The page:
updated 07:55 am EDT, Mon October 5, 2009
Adobe unveils Flash 10.1 without iPhone
Adobe at its MAX show launched Flash 10.1, a major update to its plugin that promises video on devices that normally haven't been capable. The release adds hardware graphics acceleration on computers and should make HD Flash video possible on netbooks and ultraportables and standard definition possible on smartphones. NVIDIA already promises that its GeForce, Ion and Tegra chipsets will speed up the Flash update when available.
The 10.1 revision should also be the first official, non-Lite version of Flash intended for smartphones. Besides using hardware acceleration through platforms like Tegra, the platform is the first explicitly aware of touchscreens and can support multi-touch gestures as well as accelerometers for motion and screen auto-rotation.
Notably, Adobe says it has the cooperation of "19 out of the top 20" smartphone makers and has added the BlackBerry's creator, Research in Motion, to the Open Screen Project meant to bring Flash and other standard web technologies to many devices. Android, Symbian, webOS and Windows Mobile are also slated to get the software, Adobe said.
Demos have already been shown of Flash running in the Palm Pre's web browser with as many as three separate windows, while Toshiba's Windows Mobile-based TG01 can also run advanced Flash thanks in part to its 1GHz Snapdragon processor.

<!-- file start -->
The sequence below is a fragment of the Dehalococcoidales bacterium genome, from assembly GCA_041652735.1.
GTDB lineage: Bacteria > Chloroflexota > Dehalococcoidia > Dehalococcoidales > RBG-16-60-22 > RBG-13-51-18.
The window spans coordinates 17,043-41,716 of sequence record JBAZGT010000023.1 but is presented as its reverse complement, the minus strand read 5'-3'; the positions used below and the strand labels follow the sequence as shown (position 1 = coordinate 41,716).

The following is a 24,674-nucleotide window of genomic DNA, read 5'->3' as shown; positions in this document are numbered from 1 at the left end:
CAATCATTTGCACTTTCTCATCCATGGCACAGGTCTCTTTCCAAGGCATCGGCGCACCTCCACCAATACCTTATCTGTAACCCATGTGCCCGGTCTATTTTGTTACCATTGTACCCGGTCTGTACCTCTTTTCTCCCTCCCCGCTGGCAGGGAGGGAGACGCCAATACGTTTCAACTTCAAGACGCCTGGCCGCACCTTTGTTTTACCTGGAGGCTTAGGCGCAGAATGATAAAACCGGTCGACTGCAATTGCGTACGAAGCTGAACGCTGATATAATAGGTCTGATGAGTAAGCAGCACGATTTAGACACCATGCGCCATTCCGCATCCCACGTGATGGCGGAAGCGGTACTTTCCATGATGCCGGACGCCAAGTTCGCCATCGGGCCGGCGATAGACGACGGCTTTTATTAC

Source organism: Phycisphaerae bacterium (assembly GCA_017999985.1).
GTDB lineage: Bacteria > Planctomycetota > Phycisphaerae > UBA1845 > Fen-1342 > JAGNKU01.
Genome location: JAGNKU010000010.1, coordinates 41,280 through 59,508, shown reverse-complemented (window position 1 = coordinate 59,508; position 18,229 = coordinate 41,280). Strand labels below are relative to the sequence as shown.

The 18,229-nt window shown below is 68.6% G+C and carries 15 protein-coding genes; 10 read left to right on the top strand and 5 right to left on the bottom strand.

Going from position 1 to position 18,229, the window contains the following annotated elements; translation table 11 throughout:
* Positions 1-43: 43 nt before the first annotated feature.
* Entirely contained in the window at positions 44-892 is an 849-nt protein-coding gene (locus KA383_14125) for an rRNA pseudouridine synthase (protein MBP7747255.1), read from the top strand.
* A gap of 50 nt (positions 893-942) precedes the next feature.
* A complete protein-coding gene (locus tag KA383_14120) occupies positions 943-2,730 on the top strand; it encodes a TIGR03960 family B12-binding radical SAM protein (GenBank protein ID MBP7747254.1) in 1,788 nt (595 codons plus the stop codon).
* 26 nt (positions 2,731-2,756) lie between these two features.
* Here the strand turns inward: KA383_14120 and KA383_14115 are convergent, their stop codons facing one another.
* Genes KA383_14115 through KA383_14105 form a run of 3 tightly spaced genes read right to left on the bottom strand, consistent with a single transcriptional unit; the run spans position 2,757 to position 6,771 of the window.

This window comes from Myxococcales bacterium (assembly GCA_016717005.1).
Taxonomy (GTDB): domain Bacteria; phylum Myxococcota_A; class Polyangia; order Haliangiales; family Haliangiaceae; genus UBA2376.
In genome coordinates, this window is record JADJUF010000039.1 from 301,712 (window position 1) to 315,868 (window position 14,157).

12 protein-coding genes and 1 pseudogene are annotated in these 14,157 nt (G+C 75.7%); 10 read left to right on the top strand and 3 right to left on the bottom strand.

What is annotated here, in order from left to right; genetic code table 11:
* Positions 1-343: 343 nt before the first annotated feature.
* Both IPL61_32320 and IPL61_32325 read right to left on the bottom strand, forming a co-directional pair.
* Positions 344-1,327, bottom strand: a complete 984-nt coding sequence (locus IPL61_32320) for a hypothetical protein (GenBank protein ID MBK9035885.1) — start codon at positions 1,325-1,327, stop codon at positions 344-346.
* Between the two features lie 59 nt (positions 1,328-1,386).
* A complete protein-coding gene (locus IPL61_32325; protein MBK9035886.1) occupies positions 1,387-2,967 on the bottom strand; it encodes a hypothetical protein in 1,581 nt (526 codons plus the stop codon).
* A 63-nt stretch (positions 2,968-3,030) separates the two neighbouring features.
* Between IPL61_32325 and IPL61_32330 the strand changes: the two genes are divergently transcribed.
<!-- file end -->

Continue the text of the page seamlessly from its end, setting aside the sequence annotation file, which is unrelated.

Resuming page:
Public betas of Linux, Mac and Windows clients on desktop operating systems, as well as webOS and Windows Mobile devices, are due before the end of the year. Android and Symbian betas are due in early 2010, while the formal release of Flash 10.1 is due in the first half of 2010.
The lone exception among phone developers is likely to involve Apple, whose iPhone SDK policies prevent Adobe from installing a Flash plugin of its own or writing a stand-alone app with a code interpreter. Apple chief Steve Jobs has been receptive to the possibility of an official update to Safari with Flash inside but has said he would wait until there was an in-between product that would render a site properly, like desktop Flash, but have the battery-saving measures and lower performance overhead closer to Flash Lite. Flash 10.1 is the first release that might qualify, but neither Adobe nor Apple has discussed whether it will be an option on the iPhone platform.